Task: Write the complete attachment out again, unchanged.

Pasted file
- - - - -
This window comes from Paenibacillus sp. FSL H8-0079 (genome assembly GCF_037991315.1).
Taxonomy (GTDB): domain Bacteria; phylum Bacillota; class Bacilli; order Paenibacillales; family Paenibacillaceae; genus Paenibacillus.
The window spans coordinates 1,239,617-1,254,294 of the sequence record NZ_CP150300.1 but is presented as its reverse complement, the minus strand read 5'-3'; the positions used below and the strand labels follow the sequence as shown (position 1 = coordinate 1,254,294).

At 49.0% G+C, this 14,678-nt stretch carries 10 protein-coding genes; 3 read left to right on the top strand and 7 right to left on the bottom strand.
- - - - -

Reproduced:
This window comes from Paenibacillus sp. FSL H8-0079 (genome assembly GCF_037991315.1).
Taxonomy (GTDB): domain Bacteria; phylum Bacillota; class Bacilli; order Paenibacillales; family Paenibacillaceae; genus Paenibacillus.
The window spans coordinates 1,239,617-1,254,294 of the sequence record NZ_CP150300.1 but is presented as its reverse complement, the minus strand read 5'-3'; the positions used below and the strand labels follow the sequence as shown (position 1 = coordinate 1,254,294).

At 49.0% G+C, this 14,678-nt stretch carries 10 protein-coding genes; 3 read left to right on the top strand and 7 right to left on the bottom strand.